Ditto, Kudzu, the face up paddle float rescue is more stable than the standard type with the roll over - as WB said, that's the most unstable part of it.

PS Celia called this a heel-hook rescue below, which may be a more common name for this rescue.

I wonder if there are as many
successful paddle float re-entries, under battle conditions, not practicing, per year, as there are instances where a kayaker is struck by lightning?

"battle conditions"
I personally don’t think the paddle float re-entry is really a “battle condition” sort of rescue though I’m sure with enough practice it could be a tool (e.g. if you are injured). More commonly someone may have had an isolated boat wake or maybe did a poor job reaching for something and flipped in otherwise benign conditions. This is the sort of “battle” that is more likely for someone not well skilled at rolling, cowboy and re-entry and roll rescues. So it does have it’s value for the right people in conditions suitable for those people.

If you think you’re likely to find
yourself out of your kayak, in spite of having to roll properly, AND if you think reboarding promptly is an issue, why not take a lesson from the Tsunami Rangers?

Paddle a SOT that’s vetted for serious conditions. Not a kayak with a 35" cockpit that many people will not be able to reboard except when practicing.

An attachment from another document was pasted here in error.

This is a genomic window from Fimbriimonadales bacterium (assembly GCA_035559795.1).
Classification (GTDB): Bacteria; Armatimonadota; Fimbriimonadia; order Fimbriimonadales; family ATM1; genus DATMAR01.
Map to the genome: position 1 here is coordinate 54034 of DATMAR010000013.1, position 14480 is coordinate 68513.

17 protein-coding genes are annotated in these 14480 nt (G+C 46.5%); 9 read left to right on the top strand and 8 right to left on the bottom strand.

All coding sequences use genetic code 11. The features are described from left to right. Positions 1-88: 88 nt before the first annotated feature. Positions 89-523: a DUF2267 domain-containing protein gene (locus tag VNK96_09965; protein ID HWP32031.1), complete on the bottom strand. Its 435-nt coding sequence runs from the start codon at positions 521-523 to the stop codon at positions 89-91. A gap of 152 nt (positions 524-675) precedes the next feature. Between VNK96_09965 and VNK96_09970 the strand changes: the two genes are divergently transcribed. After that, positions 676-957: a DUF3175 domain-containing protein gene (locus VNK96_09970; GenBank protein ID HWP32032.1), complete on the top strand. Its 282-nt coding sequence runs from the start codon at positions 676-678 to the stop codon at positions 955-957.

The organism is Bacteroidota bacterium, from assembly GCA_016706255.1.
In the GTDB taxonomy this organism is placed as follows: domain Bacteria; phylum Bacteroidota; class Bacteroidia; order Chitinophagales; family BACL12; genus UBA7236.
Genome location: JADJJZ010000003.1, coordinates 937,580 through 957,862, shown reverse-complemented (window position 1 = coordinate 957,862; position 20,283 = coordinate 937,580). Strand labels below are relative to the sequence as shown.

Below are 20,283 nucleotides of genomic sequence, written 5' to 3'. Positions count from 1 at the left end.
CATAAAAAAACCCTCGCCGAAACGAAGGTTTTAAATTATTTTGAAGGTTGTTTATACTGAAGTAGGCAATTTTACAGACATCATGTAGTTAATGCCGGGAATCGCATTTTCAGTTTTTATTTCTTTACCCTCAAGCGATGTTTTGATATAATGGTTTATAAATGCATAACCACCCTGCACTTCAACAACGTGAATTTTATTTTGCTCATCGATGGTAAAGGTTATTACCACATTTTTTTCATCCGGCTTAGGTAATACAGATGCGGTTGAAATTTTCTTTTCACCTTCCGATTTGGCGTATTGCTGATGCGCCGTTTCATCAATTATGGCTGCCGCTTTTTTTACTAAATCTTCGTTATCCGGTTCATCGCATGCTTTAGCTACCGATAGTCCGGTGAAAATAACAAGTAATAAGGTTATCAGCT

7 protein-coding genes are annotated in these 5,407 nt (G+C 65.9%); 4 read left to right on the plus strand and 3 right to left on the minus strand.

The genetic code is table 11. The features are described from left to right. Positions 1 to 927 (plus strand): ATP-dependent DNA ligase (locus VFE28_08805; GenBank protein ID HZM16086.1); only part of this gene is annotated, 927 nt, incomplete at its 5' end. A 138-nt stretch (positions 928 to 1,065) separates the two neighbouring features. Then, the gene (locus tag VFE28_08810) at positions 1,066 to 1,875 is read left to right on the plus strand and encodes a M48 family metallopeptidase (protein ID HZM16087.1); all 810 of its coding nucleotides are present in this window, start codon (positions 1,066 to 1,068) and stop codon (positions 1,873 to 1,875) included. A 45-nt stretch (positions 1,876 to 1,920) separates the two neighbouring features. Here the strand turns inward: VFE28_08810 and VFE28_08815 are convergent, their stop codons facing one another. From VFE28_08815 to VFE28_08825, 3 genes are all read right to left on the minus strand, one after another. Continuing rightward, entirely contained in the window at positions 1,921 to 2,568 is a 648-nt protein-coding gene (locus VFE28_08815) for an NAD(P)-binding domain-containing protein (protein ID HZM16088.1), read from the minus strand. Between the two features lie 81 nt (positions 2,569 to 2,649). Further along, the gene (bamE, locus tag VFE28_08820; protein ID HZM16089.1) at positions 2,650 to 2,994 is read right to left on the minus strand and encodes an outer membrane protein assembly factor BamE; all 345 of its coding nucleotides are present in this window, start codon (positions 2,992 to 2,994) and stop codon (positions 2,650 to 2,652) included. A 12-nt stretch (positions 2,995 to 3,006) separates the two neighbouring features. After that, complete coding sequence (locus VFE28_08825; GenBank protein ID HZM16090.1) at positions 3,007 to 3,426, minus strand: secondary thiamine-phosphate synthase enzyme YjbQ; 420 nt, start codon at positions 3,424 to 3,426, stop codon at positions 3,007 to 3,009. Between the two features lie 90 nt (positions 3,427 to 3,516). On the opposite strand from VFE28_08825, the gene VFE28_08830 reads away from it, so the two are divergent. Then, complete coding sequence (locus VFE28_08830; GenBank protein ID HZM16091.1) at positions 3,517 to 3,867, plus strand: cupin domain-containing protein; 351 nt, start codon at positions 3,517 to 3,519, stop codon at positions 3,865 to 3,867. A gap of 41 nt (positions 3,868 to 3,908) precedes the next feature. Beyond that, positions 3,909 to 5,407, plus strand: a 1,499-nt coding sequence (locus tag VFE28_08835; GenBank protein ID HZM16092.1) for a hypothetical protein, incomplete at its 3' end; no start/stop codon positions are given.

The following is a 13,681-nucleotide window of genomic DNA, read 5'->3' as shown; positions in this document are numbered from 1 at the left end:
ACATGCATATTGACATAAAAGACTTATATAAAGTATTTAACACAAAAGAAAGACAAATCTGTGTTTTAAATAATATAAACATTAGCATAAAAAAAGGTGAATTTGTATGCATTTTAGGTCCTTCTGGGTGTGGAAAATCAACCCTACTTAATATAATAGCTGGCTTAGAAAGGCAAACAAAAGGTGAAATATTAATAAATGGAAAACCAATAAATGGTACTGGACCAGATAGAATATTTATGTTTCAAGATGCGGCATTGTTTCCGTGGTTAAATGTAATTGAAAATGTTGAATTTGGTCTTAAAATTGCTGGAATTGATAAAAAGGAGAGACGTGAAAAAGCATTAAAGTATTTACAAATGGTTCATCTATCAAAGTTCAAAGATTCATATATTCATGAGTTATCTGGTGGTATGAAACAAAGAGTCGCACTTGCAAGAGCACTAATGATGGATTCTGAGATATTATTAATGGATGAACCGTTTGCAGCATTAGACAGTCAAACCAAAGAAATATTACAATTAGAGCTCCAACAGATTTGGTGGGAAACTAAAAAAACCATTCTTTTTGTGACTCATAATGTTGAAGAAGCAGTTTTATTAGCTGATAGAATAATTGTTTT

Paddle float reboading is a solution to a problem that should be approached in entirely different ways.

as we are now talking more skilled kayakers, there are very many including the Rangers that take closed deck boats both short and long into extremely rough waters with 5+’ rock pour overs, reflections etc. and manage self rescues. They do often have to swim a bit to get out of the extreme danger part but still execute the self rescues in very rough conditions.

But I don’t think this thread is about such folks. It’s clearly about newer paddlers that I would hope are in calm waters and just had an “oopsy”.

Not a beginner in calm water
That’s exactly why I posted this question, because I was thinking that if I’m tippy in calm water I will be in trouble in rough water. It sounds like the answer to my question is to keep some weight on the paddle float until I’m completely turned around in the seat. I realize now that I wasn’t doing that, I was balancing in the center.